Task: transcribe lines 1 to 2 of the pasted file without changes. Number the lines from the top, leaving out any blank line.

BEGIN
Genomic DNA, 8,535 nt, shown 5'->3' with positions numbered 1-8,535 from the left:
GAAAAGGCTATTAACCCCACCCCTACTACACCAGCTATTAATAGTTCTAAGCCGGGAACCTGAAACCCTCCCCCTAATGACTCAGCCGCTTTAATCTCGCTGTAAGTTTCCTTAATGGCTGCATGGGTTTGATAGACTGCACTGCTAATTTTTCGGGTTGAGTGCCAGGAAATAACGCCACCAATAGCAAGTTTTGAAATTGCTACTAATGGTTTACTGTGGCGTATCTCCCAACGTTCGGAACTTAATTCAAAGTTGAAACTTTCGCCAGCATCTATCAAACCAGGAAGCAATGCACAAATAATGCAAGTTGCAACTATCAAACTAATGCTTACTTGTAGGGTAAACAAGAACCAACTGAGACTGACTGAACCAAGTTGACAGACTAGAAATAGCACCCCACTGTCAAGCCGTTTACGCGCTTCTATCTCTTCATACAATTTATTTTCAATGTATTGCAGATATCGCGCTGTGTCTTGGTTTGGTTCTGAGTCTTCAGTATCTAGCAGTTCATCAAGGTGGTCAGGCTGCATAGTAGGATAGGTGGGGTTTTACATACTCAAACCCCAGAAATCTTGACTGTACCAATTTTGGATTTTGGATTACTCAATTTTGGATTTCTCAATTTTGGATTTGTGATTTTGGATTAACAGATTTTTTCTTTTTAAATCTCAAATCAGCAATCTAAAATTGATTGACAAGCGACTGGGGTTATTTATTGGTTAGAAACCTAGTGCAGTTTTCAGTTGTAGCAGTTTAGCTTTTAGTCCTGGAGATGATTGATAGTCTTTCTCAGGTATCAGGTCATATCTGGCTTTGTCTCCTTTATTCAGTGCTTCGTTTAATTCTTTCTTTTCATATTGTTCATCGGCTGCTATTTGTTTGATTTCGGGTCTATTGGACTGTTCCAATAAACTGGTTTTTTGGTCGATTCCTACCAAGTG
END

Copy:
Genomic DNA, 8,535 nt, shown 5'->3' with positions numbered 1-8,535 from the left:
GAAAAGGCTATTAACCCCACCCCTACTACACCAGCTATTAATAGTTCTAAGCCGGGAACCTGAAACCCTCCCCCTAATGACTCAGCCGCTTTAATCTCGCTGTAAGTTTCCTTAATGGCTGCATGGGTTTGATAGACTGCACTGCTAATTTTTCGGGTTGAGTGCCAGGAAATAACGCCACCAATAGCAAGTTTTGAAATTGCTACTAATGGTTTACTGTGGCGTATCTCCCAACGTTCGGAACTTAATTCAAAGTTGAAACTTTCGCCAGCATCTATCAAACCAGGAAGCAATGCACAAATAATGCAAGTTGCAACTATCAAACTAATGCTTACTTGTAGGGTAAACAAGAACCAACTGAGACTGACTGAACCAAGTTGACAGACTAGAAATAGCACCCCACTGTCAAGCCGTTTACGCGCTTCTATCTCTTCATACAATTTATTTTCAATGTATTGCAGATATCGCGCTGTGTCTTGGTTTGGTTCTGAGTCTTCAGTATCTAGCAGTTCATCAAGGTGGTCAGGCTGCATAGTAGGATAGGTGGGGTTTTACATACTCAAACCCCAGAAATCTTGACTGTACCAATTTTGGATTTTGGATTACTCAATTTTGGATTTCTCAATTTTGGATTTGTGATTTTGGATTAACAGATTTTTTCTTTTTAAATCTCAAATCAGCAATCTAAAATTGATTGACAAGCGACTGGGGTTATTTATTGGTTAGAAACCTAGTGCAGTTTTCAGTTGTAGCAGTTTAGCTTTTAGTCCTGGAGATGATTGATAGTCTTTCTCAGGTATCAGGTCATATCTGGCTTTGTCTCCTTTATTCAGTGCTTCGTTTAATTCTTTCTTTTCATATTGTTCATCGGCTGCTATTTGTTTGATTTCGGGTCTATTGGACTGTTCCAATAAACTGGTTTTTTGGTCGATTCCTACCAAGTG